REELING IN THE YEARS: The past in the present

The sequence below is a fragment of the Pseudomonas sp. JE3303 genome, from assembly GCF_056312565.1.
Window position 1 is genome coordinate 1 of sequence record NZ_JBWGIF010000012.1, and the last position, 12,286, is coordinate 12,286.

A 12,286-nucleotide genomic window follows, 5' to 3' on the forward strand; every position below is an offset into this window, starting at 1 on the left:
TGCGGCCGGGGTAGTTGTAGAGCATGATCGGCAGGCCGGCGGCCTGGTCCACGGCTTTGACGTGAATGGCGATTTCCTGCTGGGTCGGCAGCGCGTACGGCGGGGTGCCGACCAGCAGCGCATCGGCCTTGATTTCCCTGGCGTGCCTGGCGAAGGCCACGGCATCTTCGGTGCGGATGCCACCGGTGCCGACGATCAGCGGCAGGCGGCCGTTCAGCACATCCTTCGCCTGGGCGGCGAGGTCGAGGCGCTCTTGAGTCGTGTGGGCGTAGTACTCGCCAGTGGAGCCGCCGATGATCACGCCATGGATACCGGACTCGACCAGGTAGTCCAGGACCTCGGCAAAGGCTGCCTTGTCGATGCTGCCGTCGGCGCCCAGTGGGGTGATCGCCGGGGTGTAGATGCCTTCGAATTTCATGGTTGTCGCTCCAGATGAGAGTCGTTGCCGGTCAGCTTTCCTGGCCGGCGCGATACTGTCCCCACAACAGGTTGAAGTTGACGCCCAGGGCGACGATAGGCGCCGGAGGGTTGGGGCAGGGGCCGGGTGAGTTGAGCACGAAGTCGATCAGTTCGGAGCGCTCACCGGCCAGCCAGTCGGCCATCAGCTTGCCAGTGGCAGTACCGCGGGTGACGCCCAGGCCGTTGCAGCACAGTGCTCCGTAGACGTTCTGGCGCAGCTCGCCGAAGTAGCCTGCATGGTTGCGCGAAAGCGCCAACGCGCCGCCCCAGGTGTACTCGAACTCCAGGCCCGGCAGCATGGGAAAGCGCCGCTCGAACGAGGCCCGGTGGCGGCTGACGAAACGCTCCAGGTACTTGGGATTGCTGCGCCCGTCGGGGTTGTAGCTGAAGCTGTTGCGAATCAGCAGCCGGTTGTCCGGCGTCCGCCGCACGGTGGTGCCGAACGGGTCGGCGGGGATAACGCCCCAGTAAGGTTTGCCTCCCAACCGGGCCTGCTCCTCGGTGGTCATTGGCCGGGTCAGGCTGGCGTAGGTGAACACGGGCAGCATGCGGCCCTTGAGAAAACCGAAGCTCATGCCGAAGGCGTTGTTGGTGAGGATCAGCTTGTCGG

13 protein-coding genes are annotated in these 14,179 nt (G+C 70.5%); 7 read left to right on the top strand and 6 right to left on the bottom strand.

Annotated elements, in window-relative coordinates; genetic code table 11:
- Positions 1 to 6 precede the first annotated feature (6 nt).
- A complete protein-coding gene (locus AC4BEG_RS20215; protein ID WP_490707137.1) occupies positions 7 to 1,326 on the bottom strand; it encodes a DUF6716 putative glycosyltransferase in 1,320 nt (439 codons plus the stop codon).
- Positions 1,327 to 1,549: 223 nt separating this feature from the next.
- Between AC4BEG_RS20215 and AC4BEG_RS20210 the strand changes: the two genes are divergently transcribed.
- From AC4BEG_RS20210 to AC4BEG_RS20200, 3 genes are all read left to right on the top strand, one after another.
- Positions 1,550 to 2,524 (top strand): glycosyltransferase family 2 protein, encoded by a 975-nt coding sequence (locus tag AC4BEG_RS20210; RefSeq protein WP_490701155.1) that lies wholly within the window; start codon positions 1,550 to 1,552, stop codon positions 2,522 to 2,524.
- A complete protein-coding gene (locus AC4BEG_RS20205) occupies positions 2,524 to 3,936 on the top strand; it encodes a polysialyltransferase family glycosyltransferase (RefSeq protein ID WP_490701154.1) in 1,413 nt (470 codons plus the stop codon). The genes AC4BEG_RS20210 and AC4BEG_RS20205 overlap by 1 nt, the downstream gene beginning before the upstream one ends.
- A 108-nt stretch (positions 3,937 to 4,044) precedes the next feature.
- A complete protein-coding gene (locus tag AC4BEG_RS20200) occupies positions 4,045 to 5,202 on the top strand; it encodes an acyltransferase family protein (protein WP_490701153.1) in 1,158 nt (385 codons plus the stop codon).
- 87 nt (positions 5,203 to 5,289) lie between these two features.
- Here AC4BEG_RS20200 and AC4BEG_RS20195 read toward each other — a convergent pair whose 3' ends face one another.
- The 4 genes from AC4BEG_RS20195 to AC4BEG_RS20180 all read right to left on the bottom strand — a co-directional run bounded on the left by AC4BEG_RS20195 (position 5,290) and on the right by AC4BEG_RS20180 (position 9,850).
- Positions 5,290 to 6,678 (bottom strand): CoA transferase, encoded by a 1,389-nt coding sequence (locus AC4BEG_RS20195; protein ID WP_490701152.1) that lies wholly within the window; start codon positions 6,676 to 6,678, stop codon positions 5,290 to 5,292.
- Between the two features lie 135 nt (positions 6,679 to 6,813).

Fragments of the past are all around us, components of our modern world that, by chance or design, have survived to become part of the fabric of everyday life and provide a historic dimension to our environment. As earlier chapters in this book illustrate, archaeological remains provide the raw materials from which each successive generation of archaeologists constructs an understanding of the past; but archaeological remains are much more than this. Britain is an old country that has been continuously occupied for over 10,000 years. Thousands of archaeological sites in Britain are still in use, in some cases perpetuating the purposes for which they were originally built. Ancient churches are probably the most obvious and widespread examples, but they head a long list that also includes houses, mills, bridges, roads, tracks and many kinds of boundary. Tens of thousands of sites have fallen out of use yet remain to be seen in the countryside, in villages and in towns (Darvill 1987), and every day archaeological remains are brought back into the light of day after hundreds or thousands of years of lying hidden or forgotten in the ground.